Frequently asked questions
What is a museum?
The Museums Association (MA) agreed a definition in 1998. It says: 'Museums enable people to explore collections for inspiration, learning and enjoyment. They are institutions that collect, safeguard and make accessible artefacts and specimens, which they hold in trust for society.' This definition includes art galleries with collections of works of art, as well as museums with historical collections of objects.
How many museums are there in the UK?
It is estimated that there are about 2,500 museums in the UK, depending on what you include. Over 1,800 museums have been accredited by the Museums, Libraries and Archives Council (MLA)*. Registration under the MLA Museum Accreditation Scheme indicates that a museum has achieved a nationally approved standard in management, collections care and delivery of information and visitor services.
The Museums & Galleries Yearbook, published annually by the MA, offers the UK’s most comprehensive list of current museums.
Click here for more information about the Yearbook
* Source: www.mla.gov.uk
What different types of museum are there?
There are several different types of museum, depending on how they are owned, managed and funded. These include:
• National museums are established and funded by central government through the Department of Culture, Media and Sport (DCMS). They are generally larger institutions that hold collections considered to be of national importance. There are currently 54 national museums in the UK
• Local authority museums are owned and run by town, parish, borough, city, or county councils and other local authority bodies. They generally house collections that reflect local history and heritage
• University museums are owned and managed by universities and their collections often relate to specific areas of academic interest
• English Heritage properties are buildings and monuments of historic interest, many of which also hold collections inside. They are managed by English Heritage, a non-departmental public body of the UK government
• Independent museums are owned by registered charities and other independent bodies or trusts. They are not funded directly by the state but may receive support through government programmes such as Renaissance in the Regions
• National Trust properties are similar to English Heritage sites, but are owned and run by the National Trust (or the National Trust for Scotland), an independent charity. The National Trust remit extends to historic houses and gardens, castles, industrial monuments and social history sites, as well as areas of natural beauty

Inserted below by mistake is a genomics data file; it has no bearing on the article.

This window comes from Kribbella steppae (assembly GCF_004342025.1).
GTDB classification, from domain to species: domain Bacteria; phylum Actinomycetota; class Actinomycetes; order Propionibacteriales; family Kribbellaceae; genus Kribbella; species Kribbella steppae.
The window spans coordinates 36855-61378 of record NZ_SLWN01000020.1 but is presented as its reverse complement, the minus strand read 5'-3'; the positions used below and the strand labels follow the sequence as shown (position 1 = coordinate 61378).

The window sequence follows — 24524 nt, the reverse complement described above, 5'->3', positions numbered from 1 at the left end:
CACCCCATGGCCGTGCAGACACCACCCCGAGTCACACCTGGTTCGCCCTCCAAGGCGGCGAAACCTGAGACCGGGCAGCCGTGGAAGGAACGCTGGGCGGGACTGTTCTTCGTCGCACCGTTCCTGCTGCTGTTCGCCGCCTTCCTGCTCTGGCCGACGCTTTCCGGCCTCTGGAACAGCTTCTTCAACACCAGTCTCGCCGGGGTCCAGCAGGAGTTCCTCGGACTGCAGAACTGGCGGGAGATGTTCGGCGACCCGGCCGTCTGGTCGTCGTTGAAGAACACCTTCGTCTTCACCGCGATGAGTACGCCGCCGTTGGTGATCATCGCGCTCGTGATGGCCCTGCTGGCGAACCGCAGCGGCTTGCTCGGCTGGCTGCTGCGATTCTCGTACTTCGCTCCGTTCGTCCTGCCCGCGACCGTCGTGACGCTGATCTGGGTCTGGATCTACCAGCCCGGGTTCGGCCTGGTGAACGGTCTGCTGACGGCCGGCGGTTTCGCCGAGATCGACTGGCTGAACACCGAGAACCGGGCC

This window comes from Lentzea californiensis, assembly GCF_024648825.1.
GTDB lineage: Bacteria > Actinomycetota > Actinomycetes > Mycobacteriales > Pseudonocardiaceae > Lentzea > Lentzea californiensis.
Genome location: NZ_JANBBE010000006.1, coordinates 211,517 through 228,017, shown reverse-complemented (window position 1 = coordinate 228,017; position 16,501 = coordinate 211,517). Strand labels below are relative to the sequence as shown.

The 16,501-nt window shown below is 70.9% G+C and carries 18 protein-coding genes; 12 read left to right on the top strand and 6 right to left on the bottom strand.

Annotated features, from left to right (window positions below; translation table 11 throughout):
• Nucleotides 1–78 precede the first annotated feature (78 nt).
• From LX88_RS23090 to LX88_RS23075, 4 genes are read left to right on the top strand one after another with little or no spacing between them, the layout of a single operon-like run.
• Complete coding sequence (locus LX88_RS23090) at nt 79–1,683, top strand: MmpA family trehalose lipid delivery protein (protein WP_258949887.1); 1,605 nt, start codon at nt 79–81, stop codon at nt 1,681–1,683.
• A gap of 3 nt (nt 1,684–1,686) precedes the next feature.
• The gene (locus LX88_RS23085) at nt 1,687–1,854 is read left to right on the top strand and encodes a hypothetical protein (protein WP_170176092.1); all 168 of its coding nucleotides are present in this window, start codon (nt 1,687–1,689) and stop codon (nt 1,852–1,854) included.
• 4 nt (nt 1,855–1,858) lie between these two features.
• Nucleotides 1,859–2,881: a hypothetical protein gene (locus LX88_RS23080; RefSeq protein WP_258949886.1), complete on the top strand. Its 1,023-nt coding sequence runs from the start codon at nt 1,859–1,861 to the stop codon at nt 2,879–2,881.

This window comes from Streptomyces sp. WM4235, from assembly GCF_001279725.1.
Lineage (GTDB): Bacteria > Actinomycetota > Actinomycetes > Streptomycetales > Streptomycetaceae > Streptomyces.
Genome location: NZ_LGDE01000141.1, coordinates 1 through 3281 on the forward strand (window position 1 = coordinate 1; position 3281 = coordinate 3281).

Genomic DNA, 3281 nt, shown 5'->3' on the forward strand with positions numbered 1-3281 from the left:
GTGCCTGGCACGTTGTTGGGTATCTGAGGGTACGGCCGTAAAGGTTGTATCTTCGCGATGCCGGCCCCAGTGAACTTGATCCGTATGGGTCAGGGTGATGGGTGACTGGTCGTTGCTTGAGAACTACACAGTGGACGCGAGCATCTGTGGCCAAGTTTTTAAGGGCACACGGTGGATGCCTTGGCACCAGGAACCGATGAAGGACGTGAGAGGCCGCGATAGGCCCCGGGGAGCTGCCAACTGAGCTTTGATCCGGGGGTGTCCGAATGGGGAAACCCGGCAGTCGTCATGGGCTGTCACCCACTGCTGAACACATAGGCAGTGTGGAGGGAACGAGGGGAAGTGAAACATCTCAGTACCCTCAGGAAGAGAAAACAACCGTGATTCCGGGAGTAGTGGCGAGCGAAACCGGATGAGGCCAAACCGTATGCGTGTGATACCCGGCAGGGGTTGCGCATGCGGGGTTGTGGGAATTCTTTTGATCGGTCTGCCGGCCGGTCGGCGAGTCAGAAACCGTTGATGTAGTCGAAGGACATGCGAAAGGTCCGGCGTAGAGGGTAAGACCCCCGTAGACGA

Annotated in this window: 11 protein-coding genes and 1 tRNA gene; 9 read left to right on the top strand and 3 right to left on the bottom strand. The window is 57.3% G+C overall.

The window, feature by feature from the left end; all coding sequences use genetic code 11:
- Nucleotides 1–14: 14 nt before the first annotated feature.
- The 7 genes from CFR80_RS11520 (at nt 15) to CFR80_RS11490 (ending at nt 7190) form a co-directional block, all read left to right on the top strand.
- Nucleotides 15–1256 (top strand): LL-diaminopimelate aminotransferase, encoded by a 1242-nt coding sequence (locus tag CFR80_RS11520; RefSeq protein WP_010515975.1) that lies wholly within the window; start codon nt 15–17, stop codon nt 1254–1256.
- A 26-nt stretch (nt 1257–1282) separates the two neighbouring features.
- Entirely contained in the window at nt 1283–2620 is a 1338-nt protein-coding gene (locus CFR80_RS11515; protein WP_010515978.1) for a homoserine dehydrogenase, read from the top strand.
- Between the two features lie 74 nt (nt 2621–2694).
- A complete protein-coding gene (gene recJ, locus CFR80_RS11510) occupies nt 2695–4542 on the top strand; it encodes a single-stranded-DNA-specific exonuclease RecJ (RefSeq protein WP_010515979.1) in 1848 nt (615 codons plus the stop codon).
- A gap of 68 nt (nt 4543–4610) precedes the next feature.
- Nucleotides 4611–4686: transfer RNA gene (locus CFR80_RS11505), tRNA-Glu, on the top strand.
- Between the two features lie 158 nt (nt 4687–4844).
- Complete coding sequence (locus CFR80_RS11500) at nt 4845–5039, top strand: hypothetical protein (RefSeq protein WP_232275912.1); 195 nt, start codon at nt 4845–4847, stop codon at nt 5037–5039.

• Regimental museums and armouries collate and preserve Britain's military heritage and are often managed by the armed services
• Britain’s unoccupied royal palaces are run by Historic Royal Palaces, an independent charity
Are all museums in the UK free?
The free admissions policy applies mainly to museums that are funded and managed by the government. Therefore it is free to access the permanent collections in all national museums, though they may still charge for temporary exhibitions. Almost all university museums and a large number of local authority museums also operate a free admissions policy. Most - but not all - independent museums charge an entry fee.
I’m looking for a job in museums and galleries
Museums Journal advertises jobs for the museums and heritage sector. Museums Journal Jobs is posted twice monthly to all MA members. If you are a non-member you can also access our Jobs Online database when you register for free on the website.
Click here to join the Museum Association
Click here to register on the Museums Association website
Click here to access Jobs Online
How can I train to work in museums and galleries?
There are lots of training and development opportunities for people who want to develop a career in museums. At the MA we offer several professional development schemes to help those volunteering and working in museums get ahead. Our extensive range of museum specific training is open to everyone working in the sector, whether you are already employed or trying to get that first job.
Getting your first job...
Events and training…
People from ethnic minorities and those who are deaf or disabled are under-represented in the museum sector. The MA’s Diversify scheme, which is no longer running, encouraged museums to make bursaries and traineeships available to help make museum careers more accessible to people from these groups.
Click here for more information on Diversify
Most people following a professional or management career in museums have a postgraduate professional qualification. The Museums & Galleries Yearbook lists all available postgraduate museum studies courses.
Click here to purchase a Yearbook
How much do people working in museums earn?
Although many people find working in museums and galleries a rewarding and interesting career, it is not a very well paid one. The MA published a salary survey in 2004 which found that almost everyone working in museums earned less than people working in comparable roles elsewhere. According to 2009 figures, the average starting salary for a curator is £16,000 - £19,250, with front-of-house pay lower still. The MA is committed to addressing the issue of low pay and has produced best practice salary guidelines.
Click here to read the survey results and see current salary guidelines
I want to volunteer in a museum
Almost all museums and galleries have volunteers working for them. They work in all sections of the museum from front-of-house to exhibitions departments. Some museums are entirely run by volunteers. At least half, according to a recent survey by the Museums, Libraries and Archives council, would like more volunteers.
Although the MA does not set up placements, you can find tips and resources on our website on how to get started as a volunteer.
Click here for more information on applying for volunteer placements